So when you buy something from a website, how do you know the order has been submitted? Because they email you right away, right? Well, what happens when they don’t?
I ordered my Dad something from Cabela’s for his birthday a few weeks ago. It’s a hunting/fishing shop, and I remembered that he always used to get their print catalogues. So I placed the order, being sure to click the “gift” option. When it directed me to the confirmation screen, I saw these words: “This order will ship as a gift. An email Confirmation will not be sent. Pricing will not be shown on the invoice.” Naturally I assumed they were talking about not sending an email confirmation to the recipient, right? Obviously that’s what the invoice part was talking about, and that’s the way Amazon and every other site does it. So I went about my day, and within a couple days started to get worried that I’d never received an email as the sender. Since I purchased as a guest (not bothering to create an account), I didn’t have a way to log in and see my orders. I checked my online banking but the charge hadn’t gone through. Crap. Did something screw up and they’d never gotten the order?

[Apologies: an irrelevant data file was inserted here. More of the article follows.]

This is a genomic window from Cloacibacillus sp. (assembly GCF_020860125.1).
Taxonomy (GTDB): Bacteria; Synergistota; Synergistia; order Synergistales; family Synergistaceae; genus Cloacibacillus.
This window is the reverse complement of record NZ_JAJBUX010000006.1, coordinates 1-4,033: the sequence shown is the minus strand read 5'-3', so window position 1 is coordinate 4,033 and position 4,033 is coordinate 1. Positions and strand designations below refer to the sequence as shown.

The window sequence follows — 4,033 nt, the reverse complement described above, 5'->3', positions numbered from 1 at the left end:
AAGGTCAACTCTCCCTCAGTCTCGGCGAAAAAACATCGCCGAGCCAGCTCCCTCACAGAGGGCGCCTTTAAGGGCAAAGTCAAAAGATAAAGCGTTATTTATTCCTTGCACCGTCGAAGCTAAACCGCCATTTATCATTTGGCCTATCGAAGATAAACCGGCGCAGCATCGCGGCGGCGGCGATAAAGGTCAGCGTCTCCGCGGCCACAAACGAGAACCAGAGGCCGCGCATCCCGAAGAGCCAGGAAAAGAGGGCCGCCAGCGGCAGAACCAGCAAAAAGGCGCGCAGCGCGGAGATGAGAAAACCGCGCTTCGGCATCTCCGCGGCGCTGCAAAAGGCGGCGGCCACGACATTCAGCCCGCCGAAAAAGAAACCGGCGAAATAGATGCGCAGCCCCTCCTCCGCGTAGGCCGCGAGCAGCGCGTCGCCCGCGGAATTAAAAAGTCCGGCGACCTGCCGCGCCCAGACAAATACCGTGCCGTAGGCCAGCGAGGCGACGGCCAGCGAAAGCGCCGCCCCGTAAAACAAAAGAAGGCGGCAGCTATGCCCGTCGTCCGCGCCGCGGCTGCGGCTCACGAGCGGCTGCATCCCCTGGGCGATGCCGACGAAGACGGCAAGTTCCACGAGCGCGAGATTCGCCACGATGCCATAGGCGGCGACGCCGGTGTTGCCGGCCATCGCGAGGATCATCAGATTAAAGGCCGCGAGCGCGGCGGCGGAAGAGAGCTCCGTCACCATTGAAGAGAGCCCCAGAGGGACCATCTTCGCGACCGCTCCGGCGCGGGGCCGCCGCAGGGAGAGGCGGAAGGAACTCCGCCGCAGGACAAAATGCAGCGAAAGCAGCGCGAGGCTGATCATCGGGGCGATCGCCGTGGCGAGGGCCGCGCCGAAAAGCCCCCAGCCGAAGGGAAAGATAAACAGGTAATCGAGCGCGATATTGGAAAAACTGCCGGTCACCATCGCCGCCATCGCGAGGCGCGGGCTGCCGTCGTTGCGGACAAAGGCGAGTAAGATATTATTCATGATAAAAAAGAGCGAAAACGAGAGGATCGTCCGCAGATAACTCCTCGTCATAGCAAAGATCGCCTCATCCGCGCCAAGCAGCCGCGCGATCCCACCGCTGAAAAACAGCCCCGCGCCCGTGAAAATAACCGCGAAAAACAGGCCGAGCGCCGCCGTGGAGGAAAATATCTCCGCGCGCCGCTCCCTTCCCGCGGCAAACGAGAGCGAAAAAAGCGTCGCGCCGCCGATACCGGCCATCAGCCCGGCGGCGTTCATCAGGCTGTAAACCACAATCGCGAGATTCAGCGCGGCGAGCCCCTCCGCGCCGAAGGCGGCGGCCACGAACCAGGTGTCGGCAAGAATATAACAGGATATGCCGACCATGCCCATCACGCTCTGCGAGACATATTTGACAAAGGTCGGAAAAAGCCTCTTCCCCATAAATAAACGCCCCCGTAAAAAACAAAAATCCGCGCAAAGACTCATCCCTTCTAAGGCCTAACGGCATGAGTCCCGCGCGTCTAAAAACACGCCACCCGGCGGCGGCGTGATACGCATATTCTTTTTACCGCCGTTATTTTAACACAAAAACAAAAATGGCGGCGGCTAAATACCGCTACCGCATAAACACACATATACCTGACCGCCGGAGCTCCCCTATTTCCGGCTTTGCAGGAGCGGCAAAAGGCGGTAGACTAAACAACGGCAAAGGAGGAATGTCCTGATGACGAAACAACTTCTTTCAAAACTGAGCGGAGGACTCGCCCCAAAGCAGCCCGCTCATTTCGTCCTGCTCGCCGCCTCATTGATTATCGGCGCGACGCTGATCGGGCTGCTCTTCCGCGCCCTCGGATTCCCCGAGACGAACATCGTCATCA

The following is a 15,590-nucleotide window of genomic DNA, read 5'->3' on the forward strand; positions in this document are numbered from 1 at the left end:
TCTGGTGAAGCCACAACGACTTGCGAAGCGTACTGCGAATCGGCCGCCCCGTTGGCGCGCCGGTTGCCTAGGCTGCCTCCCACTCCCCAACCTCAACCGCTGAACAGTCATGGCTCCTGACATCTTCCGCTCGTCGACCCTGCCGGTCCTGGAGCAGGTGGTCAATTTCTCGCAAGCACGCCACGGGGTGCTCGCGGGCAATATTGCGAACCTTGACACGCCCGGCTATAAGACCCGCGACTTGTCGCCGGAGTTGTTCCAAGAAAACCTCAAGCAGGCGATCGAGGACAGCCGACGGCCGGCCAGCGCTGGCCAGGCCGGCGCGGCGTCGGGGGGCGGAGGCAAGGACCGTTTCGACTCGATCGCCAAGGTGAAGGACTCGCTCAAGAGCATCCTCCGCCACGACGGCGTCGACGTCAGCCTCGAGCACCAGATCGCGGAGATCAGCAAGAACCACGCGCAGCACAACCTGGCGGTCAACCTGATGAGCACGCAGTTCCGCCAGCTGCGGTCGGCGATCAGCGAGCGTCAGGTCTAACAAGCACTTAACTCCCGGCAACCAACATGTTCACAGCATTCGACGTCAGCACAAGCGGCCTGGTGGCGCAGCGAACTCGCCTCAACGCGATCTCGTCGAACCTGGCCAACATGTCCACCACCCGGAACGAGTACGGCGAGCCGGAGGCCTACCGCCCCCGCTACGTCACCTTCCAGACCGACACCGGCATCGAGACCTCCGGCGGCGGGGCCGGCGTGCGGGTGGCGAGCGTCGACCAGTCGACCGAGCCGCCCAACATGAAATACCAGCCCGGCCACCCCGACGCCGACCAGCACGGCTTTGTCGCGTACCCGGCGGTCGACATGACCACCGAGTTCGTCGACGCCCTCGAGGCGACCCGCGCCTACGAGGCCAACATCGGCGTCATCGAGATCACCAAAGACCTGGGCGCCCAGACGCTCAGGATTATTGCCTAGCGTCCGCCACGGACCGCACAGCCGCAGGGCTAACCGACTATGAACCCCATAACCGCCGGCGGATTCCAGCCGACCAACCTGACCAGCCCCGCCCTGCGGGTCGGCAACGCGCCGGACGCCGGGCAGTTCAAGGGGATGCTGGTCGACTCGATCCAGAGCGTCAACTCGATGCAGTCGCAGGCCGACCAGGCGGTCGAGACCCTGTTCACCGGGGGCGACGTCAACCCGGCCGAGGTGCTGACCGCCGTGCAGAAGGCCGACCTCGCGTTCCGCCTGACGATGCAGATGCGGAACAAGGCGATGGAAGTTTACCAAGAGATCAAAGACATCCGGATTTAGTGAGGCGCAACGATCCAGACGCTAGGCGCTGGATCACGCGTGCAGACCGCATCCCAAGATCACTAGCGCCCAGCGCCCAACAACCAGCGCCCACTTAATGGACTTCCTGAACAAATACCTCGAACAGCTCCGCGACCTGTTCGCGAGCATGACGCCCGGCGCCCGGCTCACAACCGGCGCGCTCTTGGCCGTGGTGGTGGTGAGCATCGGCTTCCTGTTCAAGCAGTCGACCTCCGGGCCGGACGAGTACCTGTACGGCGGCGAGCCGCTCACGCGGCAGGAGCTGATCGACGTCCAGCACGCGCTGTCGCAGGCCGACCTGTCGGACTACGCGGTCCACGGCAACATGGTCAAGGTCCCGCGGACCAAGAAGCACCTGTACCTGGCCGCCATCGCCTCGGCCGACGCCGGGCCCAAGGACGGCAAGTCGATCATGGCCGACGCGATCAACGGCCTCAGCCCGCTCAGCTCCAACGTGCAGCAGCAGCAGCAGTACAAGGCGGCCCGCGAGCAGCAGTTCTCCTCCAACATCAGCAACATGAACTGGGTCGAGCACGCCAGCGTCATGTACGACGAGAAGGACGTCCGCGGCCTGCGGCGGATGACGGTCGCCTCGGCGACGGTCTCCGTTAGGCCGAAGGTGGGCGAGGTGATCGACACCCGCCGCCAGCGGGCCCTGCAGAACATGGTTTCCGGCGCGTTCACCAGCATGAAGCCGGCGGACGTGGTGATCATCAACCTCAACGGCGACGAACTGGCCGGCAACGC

Luckily I’d printed the confirmation page, so I at least had something to contact customer support. Their online chat was at least quick and painless. It turns out that they actually do have a method for guests to check order status. That was unexpected but helpful. I could see that the order was indeed placed and was just waiting on the manufacturer to ship. Here’s how the conversation ended:
CSR: You’re welcome. Is there anything else we can do for you today?
Me: Nope – that was it. I do have a suggestion though that you email people who make gift orders
I found it very odd that I didn’t get any email confirmation or anything like that
given that every other ecommerce site does it!
CSR: Did you happen to mark gift on the order?
I understand not emailing the recipient
but it would be handy as the purchaser to have a record
CSR: That would be the reason for no emails. We do not send them so we do not spoil the supprise.
Me: But… I bought it for someone else?
Do you have a lot of people sharing email addresses who order gifts?
CSR: I do apologize. Most of our gift marked packages are to the same household who both use the same email address.
That’s weird, right? I didn’t realise there were still people who shared the same email address. I guess the Cabela’s demographic is right in the middle of that Venn diagram. But man, it does make it confusing for the rest of us who live in 2015. To me this is a textbook example of bad user experience, in that I expected the site to work like every other e-commerce site on the Internet. If Cabela’s ever want to expand beyond their traditional user base, I think they need to put a little more work into explaining the oddities of their processes.